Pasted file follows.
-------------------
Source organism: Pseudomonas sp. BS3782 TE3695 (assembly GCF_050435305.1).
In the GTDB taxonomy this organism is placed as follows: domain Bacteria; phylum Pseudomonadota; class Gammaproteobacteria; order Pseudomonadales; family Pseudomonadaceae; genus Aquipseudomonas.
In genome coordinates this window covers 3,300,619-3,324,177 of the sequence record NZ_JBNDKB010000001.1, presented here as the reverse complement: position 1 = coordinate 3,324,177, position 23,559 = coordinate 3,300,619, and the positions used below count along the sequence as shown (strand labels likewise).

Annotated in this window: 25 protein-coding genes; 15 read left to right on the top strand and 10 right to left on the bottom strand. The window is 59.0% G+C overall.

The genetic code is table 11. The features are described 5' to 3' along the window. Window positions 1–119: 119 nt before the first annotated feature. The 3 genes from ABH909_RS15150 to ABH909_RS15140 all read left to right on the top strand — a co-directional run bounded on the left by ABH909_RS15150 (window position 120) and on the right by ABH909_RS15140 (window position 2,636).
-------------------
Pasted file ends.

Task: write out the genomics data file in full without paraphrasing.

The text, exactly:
Source organism: Pseudomonas sp. BS3782 TE3695 (assembly GCF_050435305.1).
In the GTDB taxonomy this organism is placed as follows: domain Bacteria; phylum Pseudomonadota; class Gammaproteobacteria; order Pseudomonadales; family Pseudomonadaceae; genus Aquipseudomonas.
In genome coordinates this window covers 3,300,619-3,324,177 of the sequence record NZ_JBNDKB010000001.1, presented here as the reverse complement: position 1 = coordinate 3,324,177, position 23,559 = coordinate 3,300,619, and the positions used below count along the sequence as shown (strand labels likewise).

Annotated in this window: 25 protein-coding genes; 15 read left to right on the top strand and 10 right to left on the bottom strand. The window is 59.0% G+C overall.

The genetic code is table 11. The features are described 5' to 3' along the window. Window positions 1–119: 119 nt before the first annotated feature. The 3 genes from ABH909_RS15150 to ABH909_RS15140 all read left to right on the top strand — a co-directional run bounded on the left by ABH909_RS15150 (window position 120) and on the right by ABH909_RS15140 (window position 2,636).